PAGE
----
PEOPLE being held in police custody will have the right to have a lawyer present for any periods of questioning in a proposed penal reform law.
The law being presented by Justice Minister Michèle Alliot-Marie comes after the French system, which only allows a brief lawyer’s visit at the start of the custody period, was judged unconstitutional by the Conseil Constitutionnel.
The law also bans suspects being subjected to total body searches, which involve having to remove all your clothes.
The latest figures show 800,000 people were placed in police custody in France last year, according to national radio station France Info. There are fears that the new measures could place pressure on legal aid budgets, but the government is banking on reducing the amount of use that is made of police custody, which could be restricted to people who could face a prison sentence. People suspected of crimes that would lead to a sentence of less than a year in prison should not be held for more than 24 hours, it is proposed.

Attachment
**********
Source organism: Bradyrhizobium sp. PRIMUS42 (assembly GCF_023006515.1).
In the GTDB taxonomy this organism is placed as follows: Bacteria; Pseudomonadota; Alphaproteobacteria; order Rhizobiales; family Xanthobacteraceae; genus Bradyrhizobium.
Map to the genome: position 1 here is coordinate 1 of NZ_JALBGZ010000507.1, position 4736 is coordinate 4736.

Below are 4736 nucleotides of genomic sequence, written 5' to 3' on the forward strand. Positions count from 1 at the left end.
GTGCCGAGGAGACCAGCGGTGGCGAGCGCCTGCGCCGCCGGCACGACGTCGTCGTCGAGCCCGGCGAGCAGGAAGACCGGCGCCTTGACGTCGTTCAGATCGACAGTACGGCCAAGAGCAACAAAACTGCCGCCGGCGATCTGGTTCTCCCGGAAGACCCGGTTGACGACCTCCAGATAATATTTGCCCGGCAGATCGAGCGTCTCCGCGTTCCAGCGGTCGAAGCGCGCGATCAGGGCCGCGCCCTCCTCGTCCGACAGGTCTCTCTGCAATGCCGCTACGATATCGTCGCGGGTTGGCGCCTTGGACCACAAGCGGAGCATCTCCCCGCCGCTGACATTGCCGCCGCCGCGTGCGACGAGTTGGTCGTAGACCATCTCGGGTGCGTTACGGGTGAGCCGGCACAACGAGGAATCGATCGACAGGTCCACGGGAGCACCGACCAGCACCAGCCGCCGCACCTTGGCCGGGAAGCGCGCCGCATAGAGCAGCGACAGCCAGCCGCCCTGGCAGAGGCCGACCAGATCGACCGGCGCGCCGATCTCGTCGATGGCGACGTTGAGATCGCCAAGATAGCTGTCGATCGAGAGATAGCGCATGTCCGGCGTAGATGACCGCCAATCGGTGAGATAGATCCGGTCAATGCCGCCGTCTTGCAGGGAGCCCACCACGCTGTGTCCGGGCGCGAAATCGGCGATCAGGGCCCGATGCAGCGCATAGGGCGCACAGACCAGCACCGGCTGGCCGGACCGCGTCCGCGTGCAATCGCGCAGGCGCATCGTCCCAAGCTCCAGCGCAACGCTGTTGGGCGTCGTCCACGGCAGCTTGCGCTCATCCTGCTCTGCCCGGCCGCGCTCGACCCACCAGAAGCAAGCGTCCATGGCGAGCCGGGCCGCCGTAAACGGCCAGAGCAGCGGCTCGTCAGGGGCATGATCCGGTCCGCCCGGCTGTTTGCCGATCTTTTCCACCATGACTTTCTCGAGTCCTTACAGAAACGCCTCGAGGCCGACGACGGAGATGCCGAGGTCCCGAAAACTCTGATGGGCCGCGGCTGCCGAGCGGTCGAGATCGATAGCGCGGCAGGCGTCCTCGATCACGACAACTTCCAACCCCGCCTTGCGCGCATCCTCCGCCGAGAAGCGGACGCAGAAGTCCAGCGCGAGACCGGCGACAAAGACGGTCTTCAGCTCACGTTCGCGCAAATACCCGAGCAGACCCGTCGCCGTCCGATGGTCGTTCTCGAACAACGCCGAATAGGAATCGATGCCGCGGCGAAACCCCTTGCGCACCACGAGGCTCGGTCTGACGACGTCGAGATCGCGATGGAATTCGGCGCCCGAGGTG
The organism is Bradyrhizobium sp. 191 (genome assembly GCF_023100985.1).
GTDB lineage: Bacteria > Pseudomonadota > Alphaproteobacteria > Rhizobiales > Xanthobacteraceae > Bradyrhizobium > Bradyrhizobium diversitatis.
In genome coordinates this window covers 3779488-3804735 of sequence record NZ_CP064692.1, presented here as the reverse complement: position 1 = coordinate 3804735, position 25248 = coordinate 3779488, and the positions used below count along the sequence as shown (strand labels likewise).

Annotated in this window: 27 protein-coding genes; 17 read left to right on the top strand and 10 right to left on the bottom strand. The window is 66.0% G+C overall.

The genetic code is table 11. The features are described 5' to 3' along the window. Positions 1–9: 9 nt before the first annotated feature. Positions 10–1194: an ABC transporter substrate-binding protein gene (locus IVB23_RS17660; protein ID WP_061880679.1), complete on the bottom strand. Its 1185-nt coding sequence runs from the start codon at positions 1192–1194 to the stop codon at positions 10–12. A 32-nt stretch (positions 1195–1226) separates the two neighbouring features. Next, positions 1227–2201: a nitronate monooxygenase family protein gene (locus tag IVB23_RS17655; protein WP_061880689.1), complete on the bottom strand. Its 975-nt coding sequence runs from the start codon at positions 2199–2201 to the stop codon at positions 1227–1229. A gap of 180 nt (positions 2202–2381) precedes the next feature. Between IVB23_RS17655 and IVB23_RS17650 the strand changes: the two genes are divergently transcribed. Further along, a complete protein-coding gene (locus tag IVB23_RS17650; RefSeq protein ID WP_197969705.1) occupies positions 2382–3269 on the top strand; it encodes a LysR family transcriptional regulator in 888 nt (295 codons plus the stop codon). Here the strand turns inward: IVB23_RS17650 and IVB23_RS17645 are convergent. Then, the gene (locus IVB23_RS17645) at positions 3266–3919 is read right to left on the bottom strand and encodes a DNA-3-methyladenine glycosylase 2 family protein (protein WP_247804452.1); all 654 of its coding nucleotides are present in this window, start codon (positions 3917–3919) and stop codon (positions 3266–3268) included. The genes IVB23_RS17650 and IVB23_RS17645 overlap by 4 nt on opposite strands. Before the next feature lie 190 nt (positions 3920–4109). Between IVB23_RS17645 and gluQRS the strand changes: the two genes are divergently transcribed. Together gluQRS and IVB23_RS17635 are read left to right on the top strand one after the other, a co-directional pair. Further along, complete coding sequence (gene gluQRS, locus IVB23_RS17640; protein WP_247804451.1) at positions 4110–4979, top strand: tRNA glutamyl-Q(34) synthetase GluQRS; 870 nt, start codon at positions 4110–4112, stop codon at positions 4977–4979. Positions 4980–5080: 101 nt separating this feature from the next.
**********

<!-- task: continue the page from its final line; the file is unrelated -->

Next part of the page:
However the law allows for police to request that the lawyer’s presence be held off for 12 hours in certain cases in certain sensitive cases, such as suspected terrorism.
Barristers, including the former head of the Paris bar Christian Charrière-Bournazel, have welcomed the change. Last year Mr Charrière-Bournazel criticized the current system, saying it went against human rights rules.
Nonetheless the law does not follow all the guidelines mentioned by the Conseil Constitutionnel; for example, defence lawyers would still have very limited access to the police files on the suspect when they visited during the custody period.
Photo: Jonas Roux